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How Will You Measure Your Life?

Build people up

How you interact with people affect their lives.

For instance, if an employee feels underappreciated, frustrated and undervalued, her self-esteem will be affected. In turn, it will influence how she interacts with her family.  But, if she had learned a lot and are recognized for her achievements, she will positively affect her spouse and children.

The deep rewards in life come from building up people.

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How Will You Measure Your Life?

How Will You Measure Your Life?

https://hbr.org/2010/07/how-will-you-measure-your-life

hbr.org

4

Key Ideas

Guiding your life decisions

The best way to find answers to life decisions is to understand the framework that guides the answers.

With the framework in mind, anyone can answer their own questions more insightful than an outsider can.

Find answers to these questions

  1. How can I be sure that I’ll be happy in my career? 
  2. How can I be sure that my relationships with my spouse and my family become an enduring source of happiness?
  3. When life sends you in the wrong direction, how can you be sure you'll stay out of jail? 

Happiness in your career

Frederick Herzberg states that the motivator in our lives isn't money.

  • The motivator is the opportunity to learn;
  • To grow in responsibilities;
  • To contribute to others;
  • To be recognized for achievements.

Build people up

How you interact with people affect their lives.

For instance, if an employee feels underappreciated, frustrated and undervalued, her self-esteem will be affected. In turn, it will influence how she interacts with her family.  But, if she had learned a lot and are recognized for her achievements, she will positively affect her spouse and children.

The deep rewards in life come from building up people.

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Social Narrowing

Social Narrowing is a subconscious process in which we are spending time with people who are similar to us.

This phenomenon can be a problem when we need new resources, ideas or a new ...

Change Your Filters
  • When we meet people, we look at them and subconsciously make a decision in our heads about their importance, relevancy or their being of any interest to us.
  • The challenge is to fight these filters and invite people in your life who are of the least interest to you.
  • Identify and connect with people whom you wouldn't normally connect with, adding diversity to your social universe.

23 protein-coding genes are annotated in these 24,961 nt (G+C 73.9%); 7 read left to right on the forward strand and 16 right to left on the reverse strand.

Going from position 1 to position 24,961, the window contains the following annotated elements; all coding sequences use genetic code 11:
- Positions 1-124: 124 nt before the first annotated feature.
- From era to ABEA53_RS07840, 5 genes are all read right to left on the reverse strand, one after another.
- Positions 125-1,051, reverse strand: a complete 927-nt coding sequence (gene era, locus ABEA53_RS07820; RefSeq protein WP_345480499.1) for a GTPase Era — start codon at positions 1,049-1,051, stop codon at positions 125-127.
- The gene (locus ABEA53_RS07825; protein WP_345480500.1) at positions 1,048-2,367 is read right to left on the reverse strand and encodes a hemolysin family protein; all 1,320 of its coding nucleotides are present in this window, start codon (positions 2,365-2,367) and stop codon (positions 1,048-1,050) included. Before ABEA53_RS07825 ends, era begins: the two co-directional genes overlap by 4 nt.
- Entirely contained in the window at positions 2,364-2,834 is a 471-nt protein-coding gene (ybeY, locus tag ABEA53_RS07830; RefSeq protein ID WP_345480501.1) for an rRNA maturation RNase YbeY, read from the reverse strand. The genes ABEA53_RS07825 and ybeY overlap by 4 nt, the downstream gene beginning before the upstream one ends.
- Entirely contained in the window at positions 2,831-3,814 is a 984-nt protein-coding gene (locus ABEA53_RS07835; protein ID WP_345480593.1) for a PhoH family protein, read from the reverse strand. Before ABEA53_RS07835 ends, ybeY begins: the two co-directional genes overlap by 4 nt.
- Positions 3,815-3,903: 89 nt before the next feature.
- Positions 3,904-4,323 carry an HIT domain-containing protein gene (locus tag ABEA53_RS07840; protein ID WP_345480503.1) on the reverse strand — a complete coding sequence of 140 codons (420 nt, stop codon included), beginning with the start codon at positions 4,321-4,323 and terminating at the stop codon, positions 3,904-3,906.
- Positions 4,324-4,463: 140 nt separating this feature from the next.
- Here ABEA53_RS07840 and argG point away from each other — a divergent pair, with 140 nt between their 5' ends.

People We Don't Reach Out To

The lower your socioeconomic status is, the less diverse are your social networks, as we choose to reach inwards for advice, instead of outwards.

The tweak to apply here is to reach out and ask for advice with the network of people whom you normally will not connect with. Remind yourself of your strengths and values, if you feel intimidated by wanting to take advice out of your comfort zone.

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Existing divisions

Epidemics and other natural disasters tend to both illuminate and reinforce existing divisions.

  • The division in our society is between those who can keep their jobs and work from...
Hope for low-income workers

History offers a precedent. Collective anger at low wages and poor working protections can produce lasting social change.

  • One study that looked at 15 significant pandemics revealed an increase in wages for three decades afterward.
  • After the Plague of Justinian, worker incomes doubled.
  • After the Black Death in the 1300s, textile workers in northern France received three raises a year.
Workers' rights

The pandemic may be bad for workers’ rights.

  • The pandemic might be blamed on outsiders - the Black Death led to massacres of Jews across Europe.
  • In the past decades, many low-income whites have become allied with other whites, not with poor people.
  • Organized labor is still far off. Busy employees at large retailers are spread across the country and don't have a centralized way to communicate.

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Confirmation bias

Is the human tendency to seek, interpret and remember information that confirms pre-existing beliefs. 

It affects every choice you make and it all happens in the background withou...

Confirmation bias affects you in 3 ways:
  1. How you seek information - how you look at the world around you
  2. How you interpret the information in front of you - the information you process tends to favour your beliefs
  3. How you remember things - you interpret and possibly even change memories and facts in your head based on your beliefs
Being wrong and self-image

You seek evidence that confirms your beliefs because being wrong feels unpleasant.

Being wrong means you’re not as smart as you thought. So you end up seeking information that confirms what you already know.

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